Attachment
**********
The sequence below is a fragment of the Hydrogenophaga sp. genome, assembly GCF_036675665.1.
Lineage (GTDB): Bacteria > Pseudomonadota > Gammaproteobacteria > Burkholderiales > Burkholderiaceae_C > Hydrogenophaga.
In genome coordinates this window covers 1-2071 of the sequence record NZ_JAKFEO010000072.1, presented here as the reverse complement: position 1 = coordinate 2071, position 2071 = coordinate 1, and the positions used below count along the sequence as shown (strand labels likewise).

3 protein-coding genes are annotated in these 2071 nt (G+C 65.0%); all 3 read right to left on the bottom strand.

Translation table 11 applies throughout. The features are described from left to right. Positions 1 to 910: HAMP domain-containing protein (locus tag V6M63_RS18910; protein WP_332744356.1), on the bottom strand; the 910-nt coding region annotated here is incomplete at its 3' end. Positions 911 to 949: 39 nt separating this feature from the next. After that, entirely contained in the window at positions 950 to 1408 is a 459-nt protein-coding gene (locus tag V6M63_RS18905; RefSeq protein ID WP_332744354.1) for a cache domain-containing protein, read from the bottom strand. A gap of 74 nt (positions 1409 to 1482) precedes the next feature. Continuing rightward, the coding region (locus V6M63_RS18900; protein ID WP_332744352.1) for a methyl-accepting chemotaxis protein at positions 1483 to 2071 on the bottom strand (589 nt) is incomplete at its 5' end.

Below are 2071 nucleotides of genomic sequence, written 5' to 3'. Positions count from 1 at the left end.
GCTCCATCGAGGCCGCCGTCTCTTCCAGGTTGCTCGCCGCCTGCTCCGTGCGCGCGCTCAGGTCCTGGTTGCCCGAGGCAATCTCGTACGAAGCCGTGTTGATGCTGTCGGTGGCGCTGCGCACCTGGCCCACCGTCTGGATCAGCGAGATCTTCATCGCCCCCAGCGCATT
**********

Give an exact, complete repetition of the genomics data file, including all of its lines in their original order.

The sequence below is a fragment of the Hydrogenophaga sp. genome, assembly GCF_036675665.1.
Lineage (GTDB): Bacteria > Pseudomonadota > Gammaproteobacteria > Burkholderiales > Burkholderiaceae_C > Hydrogenophaga.
In genome coordinates this window covers 1-2071 of the sequence record NZ_JAKFEO010000072.1, presented here as the reverse complement: position 1 = coordinate 2071, position 2071 = coordinate 1, and the positions used below count along the sequence as shown (strand labels likewise).

3 protein-coding genes are annotated in these 2071 nt (G+C 65.0%); all 3 read right to left on the bottom strand.

Translation table 11 applies throughout. The features are described from left to right. Positions 1 to 910: HAMP domain-containing protein (locus tag V6M63_RS18910; protein WP_332744356.1), on the bottom strand; the 910-nt coding region annotated here is incomplete at its 3' end. Positions 911 to 949: 39 nt separating this feature from the next. After that, entirely contained in the window at positions 950 to 1408 is a 459-nt protein-coding gene (locus tag V6M63_RS18905; RefSeq protein ID WP_332744354.1) for a cache domain-containing protein, read from the bottom strand. A gap of 74 nt (positions 1409 to 1482) precedes the next feature. Continuing rightward, the coding region (locus V6M63_RS18900; protein ID WP_332744352.1) for a methyl-accepting chemotaxis protein at positions 1483 to 2071 on the bottom strand (589 nt) is incomplete at its 5' end.

Below are 2071 nucleotides of genomic sequence, written 5' to 3'. Positions count from 1 at the left end.
GCTCCATCGAGGCCGCCGTCTCTTCCAGGTTGCTCGCCGCCTGCTCCGTGCGCGCGCTCAGGTCCTGGTTGCCCGAGGCAATCTCGTACGAAGCCGTGTTGATGCTGTCGGTGGCGCTGCGCACCTGGCCCACCGTCTGGATCAGCGAGATCTTCATCGCCCCCAGCGCATT